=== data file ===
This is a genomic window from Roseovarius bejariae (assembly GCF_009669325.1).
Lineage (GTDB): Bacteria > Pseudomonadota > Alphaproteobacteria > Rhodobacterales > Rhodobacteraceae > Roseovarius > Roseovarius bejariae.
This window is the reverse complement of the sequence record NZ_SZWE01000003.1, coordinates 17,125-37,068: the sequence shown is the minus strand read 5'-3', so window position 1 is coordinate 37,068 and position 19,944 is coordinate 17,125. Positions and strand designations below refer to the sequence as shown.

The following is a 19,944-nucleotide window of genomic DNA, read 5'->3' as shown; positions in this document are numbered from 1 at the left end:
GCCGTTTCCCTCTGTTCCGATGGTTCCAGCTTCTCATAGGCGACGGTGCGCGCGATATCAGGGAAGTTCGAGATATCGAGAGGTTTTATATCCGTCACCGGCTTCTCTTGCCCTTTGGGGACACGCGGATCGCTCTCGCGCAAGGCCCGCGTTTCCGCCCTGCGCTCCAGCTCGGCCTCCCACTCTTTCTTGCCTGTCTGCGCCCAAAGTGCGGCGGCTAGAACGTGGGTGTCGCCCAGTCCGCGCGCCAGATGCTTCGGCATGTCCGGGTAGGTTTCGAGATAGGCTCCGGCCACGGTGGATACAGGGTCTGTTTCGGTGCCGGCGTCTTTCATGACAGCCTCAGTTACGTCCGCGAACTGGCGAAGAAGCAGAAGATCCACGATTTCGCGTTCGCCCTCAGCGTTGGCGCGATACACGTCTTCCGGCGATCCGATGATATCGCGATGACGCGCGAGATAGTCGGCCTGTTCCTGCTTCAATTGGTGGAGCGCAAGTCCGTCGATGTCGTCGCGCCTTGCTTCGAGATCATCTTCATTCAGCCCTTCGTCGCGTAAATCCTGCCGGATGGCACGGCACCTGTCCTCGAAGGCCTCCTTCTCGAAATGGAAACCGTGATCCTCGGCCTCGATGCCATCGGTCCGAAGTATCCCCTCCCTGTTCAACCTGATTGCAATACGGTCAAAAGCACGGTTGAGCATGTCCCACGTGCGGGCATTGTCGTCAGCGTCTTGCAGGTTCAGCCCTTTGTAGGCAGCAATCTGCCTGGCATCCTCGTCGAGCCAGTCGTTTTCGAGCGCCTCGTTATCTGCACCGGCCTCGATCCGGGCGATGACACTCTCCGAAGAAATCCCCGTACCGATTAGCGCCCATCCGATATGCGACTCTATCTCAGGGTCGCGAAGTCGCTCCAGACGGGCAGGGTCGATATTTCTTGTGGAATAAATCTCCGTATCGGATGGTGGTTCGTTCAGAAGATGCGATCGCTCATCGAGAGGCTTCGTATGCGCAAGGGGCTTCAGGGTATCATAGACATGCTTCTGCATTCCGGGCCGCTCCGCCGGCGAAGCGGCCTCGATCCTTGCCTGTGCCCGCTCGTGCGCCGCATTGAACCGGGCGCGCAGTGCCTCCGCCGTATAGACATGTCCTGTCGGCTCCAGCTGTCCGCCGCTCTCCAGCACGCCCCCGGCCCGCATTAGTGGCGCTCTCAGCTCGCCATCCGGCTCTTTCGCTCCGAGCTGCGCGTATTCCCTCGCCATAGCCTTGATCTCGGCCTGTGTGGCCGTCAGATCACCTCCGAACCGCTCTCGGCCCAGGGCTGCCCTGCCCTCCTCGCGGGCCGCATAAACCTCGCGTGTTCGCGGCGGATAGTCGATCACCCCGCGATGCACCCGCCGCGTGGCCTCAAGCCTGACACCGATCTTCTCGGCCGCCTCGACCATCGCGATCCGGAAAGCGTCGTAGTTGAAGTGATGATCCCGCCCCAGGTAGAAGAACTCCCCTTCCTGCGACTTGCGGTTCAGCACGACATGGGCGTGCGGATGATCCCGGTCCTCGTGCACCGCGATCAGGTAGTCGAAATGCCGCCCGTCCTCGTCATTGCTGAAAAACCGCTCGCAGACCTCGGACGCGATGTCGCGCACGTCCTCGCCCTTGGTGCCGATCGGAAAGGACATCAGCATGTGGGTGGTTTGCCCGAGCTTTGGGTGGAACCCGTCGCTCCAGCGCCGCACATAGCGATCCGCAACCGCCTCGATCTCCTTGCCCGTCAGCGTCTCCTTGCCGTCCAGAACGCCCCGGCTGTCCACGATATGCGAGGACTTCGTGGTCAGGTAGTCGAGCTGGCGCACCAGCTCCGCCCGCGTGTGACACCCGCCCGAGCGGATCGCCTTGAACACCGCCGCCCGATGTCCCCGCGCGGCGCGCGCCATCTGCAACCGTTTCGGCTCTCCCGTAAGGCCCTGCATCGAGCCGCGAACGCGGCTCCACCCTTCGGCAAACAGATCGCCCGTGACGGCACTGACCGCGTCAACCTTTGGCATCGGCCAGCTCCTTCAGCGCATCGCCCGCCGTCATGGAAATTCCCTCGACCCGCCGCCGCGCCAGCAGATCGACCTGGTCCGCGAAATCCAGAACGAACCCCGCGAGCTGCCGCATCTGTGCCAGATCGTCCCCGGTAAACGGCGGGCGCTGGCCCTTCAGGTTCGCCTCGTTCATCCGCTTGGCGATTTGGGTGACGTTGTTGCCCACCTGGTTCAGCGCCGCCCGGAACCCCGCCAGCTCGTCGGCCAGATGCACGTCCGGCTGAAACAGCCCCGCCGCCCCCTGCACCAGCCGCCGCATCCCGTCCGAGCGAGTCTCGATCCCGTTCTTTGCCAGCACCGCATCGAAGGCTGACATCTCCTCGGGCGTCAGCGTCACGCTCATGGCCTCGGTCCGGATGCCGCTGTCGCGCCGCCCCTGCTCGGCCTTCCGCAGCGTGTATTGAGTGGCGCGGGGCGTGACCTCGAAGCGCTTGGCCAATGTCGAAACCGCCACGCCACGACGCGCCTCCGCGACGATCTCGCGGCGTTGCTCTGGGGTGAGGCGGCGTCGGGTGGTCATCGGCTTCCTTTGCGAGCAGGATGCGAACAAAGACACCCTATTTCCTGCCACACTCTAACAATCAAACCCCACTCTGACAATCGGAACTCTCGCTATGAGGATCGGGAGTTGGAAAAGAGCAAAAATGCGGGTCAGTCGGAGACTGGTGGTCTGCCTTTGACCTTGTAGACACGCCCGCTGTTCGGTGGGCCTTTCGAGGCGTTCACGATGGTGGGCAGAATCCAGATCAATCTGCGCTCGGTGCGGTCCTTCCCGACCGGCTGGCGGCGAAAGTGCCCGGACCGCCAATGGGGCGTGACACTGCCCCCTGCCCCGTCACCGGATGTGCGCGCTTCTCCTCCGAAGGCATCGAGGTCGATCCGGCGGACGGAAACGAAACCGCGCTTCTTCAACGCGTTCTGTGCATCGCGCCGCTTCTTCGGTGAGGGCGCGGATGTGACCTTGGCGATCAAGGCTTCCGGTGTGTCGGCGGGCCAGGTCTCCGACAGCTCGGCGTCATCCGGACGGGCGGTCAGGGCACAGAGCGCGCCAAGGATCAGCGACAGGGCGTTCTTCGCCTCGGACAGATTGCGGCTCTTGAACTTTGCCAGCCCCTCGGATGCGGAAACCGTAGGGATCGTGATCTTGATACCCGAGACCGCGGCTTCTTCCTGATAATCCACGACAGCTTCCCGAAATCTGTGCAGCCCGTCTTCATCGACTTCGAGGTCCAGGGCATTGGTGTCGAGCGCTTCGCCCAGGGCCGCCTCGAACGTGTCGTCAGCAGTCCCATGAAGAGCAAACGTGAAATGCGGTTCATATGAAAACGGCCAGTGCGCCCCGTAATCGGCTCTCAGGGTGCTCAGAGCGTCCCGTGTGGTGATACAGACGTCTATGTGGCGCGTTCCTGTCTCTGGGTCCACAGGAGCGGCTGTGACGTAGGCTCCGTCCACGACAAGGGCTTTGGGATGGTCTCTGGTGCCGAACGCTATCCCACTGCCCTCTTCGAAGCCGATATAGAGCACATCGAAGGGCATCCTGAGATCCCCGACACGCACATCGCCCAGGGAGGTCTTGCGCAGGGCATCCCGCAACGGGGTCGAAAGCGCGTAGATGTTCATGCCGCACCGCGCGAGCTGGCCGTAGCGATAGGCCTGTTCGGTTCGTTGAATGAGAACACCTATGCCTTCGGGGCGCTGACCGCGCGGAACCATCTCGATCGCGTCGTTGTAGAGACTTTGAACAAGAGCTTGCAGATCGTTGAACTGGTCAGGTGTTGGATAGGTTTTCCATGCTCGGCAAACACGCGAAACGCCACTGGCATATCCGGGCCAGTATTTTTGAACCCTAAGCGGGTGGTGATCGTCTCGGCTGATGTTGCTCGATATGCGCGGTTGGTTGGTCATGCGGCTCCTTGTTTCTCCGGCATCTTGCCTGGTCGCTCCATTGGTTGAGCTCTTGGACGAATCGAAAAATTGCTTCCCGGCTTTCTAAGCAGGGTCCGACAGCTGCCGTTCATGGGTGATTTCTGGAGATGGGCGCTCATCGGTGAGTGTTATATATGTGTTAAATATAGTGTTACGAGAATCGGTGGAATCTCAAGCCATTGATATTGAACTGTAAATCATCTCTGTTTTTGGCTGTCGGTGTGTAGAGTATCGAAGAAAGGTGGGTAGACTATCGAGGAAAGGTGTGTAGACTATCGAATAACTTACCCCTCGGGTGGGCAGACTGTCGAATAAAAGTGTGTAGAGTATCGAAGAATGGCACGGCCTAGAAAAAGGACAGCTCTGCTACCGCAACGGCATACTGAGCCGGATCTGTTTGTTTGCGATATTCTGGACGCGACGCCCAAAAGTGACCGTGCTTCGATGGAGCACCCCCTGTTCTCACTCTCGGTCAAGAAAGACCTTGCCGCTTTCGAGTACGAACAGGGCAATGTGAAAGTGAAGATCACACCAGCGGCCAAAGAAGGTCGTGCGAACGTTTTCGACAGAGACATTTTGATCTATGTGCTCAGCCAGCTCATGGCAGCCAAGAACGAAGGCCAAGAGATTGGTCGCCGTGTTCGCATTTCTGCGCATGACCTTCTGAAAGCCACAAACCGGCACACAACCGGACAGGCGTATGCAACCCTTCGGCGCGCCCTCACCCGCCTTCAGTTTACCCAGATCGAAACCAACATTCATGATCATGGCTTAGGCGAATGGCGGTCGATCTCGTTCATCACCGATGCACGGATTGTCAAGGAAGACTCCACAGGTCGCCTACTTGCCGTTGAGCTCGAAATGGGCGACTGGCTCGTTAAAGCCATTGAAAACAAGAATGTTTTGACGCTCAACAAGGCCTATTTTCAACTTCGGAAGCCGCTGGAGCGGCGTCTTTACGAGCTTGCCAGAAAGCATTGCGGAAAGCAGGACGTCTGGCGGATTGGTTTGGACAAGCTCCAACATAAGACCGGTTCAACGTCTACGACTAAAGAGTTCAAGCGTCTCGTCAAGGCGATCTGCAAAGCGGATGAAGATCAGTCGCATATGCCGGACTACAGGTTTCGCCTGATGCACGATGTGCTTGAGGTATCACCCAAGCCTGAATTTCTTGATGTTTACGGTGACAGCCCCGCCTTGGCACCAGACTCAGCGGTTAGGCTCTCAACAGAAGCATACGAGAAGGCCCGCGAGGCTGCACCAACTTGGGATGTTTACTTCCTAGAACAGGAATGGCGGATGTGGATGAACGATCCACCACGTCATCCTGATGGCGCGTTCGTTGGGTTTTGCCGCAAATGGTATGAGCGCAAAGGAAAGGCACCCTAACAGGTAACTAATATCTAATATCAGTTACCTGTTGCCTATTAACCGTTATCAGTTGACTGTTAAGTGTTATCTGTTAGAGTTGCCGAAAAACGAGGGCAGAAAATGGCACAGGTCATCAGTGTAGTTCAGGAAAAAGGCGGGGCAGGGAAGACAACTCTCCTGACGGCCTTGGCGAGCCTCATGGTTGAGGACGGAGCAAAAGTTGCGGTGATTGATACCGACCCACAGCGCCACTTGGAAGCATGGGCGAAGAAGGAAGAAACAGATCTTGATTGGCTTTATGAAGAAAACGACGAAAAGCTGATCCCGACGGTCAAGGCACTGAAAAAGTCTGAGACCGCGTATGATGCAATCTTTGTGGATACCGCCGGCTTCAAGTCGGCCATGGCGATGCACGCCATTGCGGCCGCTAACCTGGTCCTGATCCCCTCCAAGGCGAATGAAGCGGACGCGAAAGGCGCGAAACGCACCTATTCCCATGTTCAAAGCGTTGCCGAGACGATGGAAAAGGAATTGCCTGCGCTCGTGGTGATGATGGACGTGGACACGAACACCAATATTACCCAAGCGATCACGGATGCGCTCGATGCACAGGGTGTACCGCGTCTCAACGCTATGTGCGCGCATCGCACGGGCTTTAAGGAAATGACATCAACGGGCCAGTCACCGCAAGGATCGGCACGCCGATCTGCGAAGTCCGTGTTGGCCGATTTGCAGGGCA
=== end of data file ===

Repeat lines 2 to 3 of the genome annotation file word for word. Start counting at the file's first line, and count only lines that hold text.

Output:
Lineage (GTDB): Bacteria > Pseudomonadota > Alphaproteobacteria > Rhodobacterales > Rhodobacteraceae > Roseovarius > Roseovarius bejariae.
This window is the reverse complement of the sequence record NZ_SZWE01000003.1, coordinates 17,125-37,068: the sequence shown is the minus strand read 5'-3', so window position 1 is coordinate 37,068 and position 19,944 is coordinate 17,125. Positions and strand designations below refer to the sequence as shown.